REVIEW: "Warm Bodies", by Isaac Marion


I recently finished "Warm Bodies" by Isaac Marion and found it to be an amazing read. I never would have believed that I could feel such empathy for a leading man who feasts on human flesh. But Marion's unusual protagonist "R" is really very compelling.

Perhaps one of the most interesting ideas in Marion's book is the suggestion that in R's head, he is still eloquent and philosophical. But the act of converting thoughts into action, like driving a car and speaking in sentences of more than four syllables, is too difficult. Maybe I enjoyed this idea because these days my head is the same poetic place it's always been, but suddenly the acts of talking and writing coherently seem stilted and lifeless.

What saves the day in "Warm Bodies", of course, is love. When out hunting, R feasts upon the brain of a wisened lad by the name of Perry. After doing so he is able to recall Perry's life and his love for a woman named Julie. When R sees Julie crouched and scared, he makes the decision to protect her and not feed on her.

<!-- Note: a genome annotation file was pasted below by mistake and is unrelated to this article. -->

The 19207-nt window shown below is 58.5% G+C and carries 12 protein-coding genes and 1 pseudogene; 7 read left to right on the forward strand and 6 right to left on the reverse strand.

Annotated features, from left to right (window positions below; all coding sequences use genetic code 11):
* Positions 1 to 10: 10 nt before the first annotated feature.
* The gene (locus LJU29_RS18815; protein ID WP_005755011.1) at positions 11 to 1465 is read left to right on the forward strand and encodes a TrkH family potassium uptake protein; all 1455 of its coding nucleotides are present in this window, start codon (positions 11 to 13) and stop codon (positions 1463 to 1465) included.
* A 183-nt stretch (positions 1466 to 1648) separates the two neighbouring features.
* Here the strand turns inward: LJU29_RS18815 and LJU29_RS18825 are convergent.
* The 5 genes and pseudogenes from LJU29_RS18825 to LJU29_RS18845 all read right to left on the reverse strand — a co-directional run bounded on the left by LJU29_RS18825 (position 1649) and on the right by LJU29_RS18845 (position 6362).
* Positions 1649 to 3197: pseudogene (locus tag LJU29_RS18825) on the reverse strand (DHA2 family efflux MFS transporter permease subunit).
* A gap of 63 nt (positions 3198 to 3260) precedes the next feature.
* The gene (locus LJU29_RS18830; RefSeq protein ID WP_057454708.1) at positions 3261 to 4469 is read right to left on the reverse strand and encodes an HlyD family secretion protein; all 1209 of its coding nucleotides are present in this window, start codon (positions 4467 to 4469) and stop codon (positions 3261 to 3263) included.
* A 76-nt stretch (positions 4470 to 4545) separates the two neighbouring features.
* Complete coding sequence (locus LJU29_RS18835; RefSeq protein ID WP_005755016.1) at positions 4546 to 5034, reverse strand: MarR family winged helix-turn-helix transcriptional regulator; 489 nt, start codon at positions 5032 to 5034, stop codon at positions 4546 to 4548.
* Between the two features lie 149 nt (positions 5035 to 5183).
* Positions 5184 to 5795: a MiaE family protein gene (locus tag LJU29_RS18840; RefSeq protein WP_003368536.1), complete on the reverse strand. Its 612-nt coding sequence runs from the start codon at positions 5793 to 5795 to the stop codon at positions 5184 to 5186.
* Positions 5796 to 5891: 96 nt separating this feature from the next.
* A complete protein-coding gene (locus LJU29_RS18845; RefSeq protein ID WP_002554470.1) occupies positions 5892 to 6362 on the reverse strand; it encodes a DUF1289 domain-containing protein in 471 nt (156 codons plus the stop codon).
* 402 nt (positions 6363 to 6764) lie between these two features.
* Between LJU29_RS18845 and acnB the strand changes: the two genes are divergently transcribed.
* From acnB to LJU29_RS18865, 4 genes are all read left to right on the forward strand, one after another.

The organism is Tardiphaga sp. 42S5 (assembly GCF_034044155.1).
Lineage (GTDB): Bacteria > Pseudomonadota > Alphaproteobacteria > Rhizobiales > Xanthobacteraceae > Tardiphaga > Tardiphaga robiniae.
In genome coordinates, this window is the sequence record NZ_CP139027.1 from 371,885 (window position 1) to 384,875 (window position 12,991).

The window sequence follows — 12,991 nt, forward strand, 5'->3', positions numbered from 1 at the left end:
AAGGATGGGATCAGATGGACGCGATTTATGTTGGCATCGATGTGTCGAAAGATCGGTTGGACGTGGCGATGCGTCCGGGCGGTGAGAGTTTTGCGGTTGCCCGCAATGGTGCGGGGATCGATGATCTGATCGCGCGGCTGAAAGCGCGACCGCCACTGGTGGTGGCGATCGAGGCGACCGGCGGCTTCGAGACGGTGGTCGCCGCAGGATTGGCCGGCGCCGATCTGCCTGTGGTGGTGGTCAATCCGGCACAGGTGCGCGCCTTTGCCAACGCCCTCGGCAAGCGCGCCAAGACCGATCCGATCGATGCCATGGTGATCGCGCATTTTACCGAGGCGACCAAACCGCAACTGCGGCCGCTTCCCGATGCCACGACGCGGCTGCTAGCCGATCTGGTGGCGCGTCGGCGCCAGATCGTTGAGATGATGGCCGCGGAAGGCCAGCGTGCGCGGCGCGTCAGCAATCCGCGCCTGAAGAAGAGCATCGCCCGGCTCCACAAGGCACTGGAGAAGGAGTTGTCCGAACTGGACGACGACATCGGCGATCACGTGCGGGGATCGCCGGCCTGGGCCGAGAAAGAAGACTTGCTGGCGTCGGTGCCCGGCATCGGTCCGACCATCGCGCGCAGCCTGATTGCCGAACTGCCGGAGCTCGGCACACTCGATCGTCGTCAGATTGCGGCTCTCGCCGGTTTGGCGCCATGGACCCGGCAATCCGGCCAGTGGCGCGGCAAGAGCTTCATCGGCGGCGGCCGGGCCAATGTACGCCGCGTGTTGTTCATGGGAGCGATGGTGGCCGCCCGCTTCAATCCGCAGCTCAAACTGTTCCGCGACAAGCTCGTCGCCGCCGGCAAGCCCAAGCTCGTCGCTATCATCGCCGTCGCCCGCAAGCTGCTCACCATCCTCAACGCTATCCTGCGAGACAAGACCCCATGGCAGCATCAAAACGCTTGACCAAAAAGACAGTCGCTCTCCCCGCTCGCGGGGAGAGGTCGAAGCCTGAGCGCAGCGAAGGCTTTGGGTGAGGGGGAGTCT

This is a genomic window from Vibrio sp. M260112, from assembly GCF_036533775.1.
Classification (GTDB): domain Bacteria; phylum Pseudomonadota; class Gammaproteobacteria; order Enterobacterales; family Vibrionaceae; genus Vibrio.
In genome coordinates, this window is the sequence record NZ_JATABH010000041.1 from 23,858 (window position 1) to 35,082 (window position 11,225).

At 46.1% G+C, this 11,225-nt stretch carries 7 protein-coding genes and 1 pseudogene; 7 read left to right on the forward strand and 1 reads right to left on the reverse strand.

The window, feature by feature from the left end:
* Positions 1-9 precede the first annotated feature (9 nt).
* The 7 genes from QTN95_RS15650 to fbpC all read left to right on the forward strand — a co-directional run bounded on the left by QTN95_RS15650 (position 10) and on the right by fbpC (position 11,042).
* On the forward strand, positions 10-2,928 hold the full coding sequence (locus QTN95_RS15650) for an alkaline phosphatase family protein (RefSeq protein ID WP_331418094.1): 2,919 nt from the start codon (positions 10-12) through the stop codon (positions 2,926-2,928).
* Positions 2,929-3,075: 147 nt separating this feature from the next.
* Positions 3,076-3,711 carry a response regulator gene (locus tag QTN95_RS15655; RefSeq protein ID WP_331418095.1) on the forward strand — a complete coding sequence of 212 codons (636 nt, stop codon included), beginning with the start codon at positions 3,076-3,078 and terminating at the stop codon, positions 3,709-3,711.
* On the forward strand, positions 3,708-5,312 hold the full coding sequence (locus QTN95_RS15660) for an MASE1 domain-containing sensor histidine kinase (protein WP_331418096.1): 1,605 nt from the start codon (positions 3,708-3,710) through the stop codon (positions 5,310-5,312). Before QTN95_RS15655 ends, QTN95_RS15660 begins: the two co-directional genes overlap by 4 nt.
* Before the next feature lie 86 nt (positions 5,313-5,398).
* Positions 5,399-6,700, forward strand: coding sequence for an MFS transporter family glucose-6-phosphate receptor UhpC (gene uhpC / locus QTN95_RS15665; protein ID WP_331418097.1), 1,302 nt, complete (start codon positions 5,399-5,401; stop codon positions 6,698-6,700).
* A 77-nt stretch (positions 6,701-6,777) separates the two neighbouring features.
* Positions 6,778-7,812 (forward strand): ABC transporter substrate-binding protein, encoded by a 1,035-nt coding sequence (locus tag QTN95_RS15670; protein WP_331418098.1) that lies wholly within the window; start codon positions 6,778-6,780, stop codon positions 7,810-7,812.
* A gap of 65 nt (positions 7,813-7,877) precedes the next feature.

What happens next is touching without being clich├ęd or corny.  Love transforms both R and Julie. As their names might suggest there is something of a Capulet/Montague thing going on here. There's also another zombie called M who is evocative of Shakespeare's Mercutio, a father blinded by prejudice, and even a balcony scene. None of this is crudely obvious and the plot is vastly different, but still; I appreciate the hints.

Overall, I think I loved this book because it highlights something about humanity as a species. It would be trite to say that we are all becoming zombies blah blah blah... and that's not really what I'm on about anyway. What I loved was the idea of love being possible even against unfathomable odds. When R meets Julie, he goes on a journey of discovery with hopes of feeling his blood warm in his veins again. He wants his heart to beat once more and he wants it to beat for her. And the heroine is not so vastly different to her undead suitor. What makes her different to the rest of her colony, however, is her ability to accept R's affection and to return it with her own. Sometimes love, no matter how it's seen by the majority, can be enough to bring life, or at least rebirth, to even the grimmest of stories.

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